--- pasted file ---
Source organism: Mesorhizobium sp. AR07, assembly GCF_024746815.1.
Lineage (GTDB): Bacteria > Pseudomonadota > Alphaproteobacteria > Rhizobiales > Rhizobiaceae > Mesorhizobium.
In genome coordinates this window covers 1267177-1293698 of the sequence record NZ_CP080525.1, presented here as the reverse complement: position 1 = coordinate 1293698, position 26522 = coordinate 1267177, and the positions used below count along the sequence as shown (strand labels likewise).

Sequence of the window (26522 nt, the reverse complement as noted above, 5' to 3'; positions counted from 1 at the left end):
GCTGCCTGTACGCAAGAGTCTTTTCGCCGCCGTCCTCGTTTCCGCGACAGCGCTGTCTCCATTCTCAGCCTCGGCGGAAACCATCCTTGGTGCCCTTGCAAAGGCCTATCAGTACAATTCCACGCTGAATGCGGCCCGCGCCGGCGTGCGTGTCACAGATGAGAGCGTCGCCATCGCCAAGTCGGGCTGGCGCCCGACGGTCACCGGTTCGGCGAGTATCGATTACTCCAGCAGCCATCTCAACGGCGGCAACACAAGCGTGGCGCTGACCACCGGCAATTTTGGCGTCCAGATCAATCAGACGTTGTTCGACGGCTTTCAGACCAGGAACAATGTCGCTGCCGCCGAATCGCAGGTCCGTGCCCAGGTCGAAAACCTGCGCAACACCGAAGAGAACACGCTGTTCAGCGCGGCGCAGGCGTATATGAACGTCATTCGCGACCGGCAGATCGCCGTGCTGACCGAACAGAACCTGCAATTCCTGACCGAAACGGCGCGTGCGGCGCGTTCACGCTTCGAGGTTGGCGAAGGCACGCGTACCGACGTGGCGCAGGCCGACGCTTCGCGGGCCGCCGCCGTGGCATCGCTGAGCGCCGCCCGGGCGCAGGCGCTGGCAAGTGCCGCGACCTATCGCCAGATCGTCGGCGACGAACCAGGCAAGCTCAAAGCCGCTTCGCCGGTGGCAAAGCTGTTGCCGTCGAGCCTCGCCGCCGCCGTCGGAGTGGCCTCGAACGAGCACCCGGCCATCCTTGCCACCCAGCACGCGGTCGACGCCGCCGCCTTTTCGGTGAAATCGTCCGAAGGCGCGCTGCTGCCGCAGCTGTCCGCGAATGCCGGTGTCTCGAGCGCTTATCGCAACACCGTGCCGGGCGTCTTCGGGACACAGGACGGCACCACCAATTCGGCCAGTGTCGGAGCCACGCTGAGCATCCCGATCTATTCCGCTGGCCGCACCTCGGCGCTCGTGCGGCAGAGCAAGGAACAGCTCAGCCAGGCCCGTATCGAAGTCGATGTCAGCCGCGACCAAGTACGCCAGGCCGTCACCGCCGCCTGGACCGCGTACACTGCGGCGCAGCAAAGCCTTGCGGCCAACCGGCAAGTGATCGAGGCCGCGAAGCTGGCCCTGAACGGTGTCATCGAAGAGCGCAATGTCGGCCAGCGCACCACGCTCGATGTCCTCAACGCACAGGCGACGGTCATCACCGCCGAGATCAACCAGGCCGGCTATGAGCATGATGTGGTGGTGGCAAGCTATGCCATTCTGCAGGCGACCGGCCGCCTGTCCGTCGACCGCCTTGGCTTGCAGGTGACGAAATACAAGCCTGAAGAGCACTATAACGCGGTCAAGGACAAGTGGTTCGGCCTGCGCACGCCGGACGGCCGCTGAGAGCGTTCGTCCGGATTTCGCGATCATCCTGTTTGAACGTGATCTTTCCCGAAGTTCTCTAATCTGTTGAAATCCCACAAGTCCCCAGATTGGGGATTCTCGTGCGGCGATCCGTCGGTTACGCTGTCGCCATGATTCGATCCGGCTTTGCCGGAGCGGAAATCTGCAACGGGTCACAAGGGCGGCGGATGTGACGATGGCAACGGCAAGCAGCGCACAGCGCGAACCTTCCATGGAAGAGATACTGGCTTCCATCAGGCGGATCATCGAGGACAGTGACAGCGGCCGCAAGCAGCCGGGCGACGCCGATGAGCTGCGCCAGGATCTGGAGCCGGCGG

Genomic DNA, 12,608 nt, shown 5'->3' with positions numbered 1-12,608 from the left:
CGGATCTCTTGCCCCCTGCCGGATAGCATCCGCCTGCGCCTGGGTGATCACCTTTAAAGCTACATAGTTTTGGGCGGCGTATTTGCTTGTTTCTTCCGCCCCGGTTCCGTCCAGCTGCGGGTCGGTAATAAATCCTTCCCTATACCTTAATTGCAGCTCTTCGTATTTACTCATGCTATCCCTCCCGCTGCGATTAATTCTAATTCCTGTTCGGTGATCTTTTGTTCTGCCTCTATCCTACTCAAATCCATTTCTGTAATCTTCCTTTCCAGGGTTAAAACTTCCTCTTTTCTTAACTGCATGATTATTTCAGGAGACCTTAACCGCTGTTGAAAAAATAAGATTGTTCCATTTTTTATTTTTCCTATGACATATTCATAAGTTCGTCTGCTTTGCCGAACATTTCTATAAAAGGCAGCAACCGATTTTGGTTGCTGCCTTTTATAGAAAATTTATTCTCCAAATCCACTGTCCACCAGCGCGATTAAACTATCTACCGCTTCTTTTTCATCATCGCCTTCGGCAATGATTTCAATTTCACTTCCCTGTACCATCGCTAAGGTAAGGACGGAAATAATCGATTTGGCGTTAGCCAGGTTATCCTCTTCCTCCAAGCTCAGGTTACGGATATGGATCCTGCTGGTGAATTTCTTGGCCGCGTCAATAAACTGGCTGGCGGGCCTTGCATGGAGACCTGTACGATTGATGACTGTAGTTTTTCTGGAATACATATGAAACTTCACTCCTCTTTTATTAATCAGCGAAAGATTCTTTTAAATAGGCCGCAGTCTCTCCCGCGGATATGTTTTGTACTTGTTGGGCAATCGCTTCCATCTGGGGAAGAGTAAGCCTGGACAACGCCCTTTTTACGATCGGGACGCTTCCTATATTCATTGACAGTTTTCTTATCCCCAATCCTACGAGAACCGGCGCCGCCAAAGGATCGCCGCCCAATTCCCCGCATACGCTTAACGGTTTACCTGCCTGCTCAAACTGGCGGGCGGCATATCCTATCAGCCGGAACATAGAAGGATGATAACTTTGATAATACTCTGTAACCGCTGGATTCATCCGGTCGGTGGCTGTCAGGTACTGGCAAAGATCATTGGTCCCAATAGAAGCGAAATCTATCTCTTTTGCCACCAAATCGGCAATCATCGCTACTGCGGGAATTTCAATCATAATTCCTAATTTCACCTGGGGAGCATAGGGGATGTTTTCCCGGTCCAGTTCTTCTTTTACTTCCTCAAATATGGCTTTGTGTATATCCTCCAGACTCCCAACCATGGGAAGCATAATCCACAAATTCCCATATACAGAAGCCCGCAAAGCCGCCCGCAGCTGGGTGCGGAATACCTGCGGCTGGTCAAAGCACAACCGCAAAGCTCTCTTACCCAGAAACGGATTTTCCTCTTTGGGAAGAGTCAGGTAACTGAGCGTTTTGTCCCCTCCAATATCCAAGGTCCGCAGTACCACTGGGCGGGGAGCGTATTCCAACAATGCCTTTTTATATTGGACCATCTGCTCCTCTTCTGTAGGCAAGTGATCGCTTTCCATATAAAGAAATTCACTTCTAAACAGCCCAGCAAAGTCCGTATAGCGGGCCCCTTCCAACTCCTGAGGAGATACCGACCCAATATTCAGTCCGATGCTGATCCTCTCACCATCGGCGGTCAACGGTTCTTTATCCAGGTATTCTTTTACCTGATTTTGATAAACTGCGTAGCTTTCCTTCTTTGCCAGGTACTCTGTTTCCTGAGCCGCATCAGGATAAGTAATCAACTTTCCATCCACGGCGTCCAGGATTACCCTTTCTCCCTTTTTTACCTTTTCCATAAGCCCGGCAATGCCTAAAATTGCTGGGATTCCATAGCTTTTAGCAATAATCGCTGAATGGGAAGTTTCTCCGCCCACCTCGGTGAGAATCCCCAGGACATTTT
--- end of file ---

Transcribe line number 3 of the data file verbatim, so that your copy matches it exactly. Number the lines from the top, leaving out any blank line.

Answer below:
In genome coordinates this window covers 1267177-1293698 of the sequence record NZ_CP080525.1, presented here as the reverse complement: position 1 = coordinate 1293698, position 26522 = coordinate 1267177, and the positions used below count along the sequence as shown (strand labels likewise).